The Norwegian press is widely reporting a story of apparent philanthropy on the part of the whaling industry. Retired chef, Bjorn Martin Eklo, has announced that 5,000 boxes (around 60 tons) of minke whale meat will be freely distributed to needy people in Norway. The whale meat has been donated by Myklebust Hvalprodukter (Myklebust Whale Products), based in western Norway and one of the country’s largest whale meat processors and exporters.
In fact, this seemingly generous act is actually expediency dressed up as benevolence. Despite government subsidies and marketing campaigns, domestic demand for whale meat is declining within Norway and efforts to promote it to students and young people via music festivals and other outlets have largely flopped and many consider whale meat old-fashioned and merely a ‘niche product’. Despite this, Norwegian whalers continue to hunt hundreds of minke whales each year under an ‘objection’ to the global ban on commercial whaling.
In recent years, improved packaging and special discounts have somewhat improved sales of whale meat via supermarket chains, but tourists remain the main target and the meat is widely available at dockside fish markets, restaurants and on board cruise ships. Skincare products and supplements such as whale oil capsules and skin creams are also available and of course, WDC strongly recommends that visitors to this beautiful country are not tempted to sample any whale products – see our tourist information flyer for further information.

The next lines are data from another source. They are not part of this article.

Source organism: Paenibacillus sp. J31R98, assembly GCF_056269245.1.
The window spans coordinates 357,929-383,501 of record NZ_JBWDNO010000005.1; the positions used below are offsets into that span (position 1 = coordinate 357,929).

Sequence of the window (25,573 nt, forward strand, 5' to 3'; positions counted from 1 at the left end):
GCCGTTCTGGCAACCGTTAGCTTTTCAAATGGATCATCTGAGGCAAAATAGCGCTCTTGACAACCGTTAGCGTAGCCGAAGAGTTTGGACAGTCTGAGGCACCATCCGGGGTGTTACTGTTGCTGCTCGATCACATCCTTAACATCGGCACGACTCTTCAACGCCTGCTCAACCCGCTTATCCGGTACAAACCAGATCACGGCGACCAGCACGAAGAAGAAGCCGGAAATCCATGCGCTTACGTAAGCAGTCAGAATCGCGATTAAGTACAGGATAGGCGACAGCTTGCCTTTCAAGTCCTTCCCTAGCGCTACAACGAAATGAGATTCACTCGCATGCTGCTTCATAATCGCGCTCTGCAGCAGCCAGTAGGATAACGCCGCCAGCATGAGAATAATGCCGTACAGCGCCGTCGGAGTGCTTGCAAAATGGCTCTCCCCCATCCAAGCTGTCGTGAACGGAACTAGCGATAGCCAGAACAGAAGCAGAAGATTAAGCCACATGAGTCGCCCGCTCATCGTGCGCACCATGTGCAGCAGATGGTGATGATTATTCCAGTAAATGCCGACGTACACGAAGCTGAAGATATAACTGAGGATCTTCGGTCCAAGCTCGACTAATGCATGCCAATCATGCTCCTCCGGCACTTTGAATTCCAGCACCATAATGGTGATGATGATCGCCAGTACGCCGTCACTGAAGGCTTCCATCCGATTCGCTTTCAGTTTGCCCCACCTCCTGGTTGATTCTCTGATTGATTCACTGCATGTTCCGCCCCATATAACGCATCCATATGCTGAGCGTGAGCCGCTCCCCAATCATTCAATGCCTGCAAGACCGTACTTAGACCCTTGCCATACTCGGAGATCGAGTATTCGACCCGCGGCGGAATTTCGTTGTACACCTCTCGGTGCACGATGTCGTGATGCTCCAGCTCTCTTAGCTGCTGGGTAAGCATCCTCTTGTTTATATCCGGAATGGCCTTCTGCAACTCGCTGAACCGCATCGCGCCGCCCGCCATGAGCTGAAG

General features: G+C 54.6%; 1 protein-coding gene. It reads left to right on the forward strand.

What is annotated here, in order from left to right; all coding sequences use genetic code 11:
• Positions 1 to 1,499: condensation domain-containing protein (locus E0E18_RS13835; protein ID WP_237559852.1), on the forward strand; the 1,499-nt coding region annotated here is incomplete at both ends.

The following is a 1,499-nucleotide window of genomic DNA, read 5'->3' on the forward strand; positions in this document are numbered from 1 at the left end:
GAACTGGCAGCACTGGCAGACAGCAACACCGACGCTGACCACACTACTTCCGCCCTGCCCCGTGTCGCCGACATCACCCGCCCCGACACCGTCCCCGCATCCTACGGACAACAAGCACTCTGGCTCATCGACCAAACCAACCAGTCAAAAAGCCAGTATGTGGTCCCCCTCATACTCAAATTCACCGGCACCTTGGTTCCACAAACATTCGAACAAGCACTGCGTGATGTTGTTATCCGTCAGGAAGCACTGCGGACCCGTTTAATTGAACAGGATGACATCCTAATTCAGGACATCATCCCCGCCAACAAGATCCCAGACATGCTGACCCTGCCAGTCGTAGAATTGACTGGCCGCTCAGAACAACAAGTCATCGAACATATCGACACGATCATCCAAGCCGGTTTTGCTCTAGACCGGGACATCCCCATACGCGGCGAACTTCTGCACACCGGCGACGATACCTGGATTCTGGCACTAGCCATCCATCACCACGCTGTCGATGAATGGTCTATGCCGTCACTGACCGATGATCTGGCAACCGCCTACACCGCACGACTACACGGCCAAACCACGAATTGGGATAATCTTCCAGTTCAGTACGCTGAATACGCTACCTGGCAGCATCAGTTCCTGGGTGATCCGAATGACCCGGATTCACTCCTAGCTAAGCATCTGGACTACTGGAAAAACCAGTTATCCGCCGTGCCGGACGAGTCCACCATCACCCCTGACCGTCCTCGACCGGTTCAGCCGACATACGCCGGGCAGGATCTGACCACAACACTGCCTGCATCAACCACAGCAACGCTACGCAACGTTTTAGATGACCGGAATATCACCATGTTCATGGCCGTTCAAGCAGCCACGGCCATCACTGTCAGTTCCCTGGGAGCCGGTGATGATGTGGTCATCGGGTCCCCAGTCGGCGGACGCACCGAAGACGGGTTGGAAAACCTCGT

Myklebust Hvalprodukter has also dominated the export market, mainly to Japan, with smaller exports to Iceland and the Faroe Islands. In recent years, exports have even passed through EU ports, including Southampton, Rotterdam and Hamburg. However, in 2015, Norwegian whale meat was dumped by Japan after routine safety tests discovered that it contained up to twice the permitted level of three potentially dangerous pesticides: aldrin, dieldrin and chlordane.
Given the clear lack of demand for Norwegian whale meat, either domestically or on the export market, it is hardly surprising that Myklebust is keen to offload meat which has been languishing, unwanted, on supermarket shelves for months.
“This is meat with a best-before date, which is not so very far away. The new [minke whaling] season starts in May, and therefore we think it makes sense to give away this meat directly to consumers, says Ole Mindoro Myklebust, the company’s managing director.
Fine words, but it seems that the whalers would do well to heed the clear message from consumers: Norwegian whaling has long since passed its sell-by date.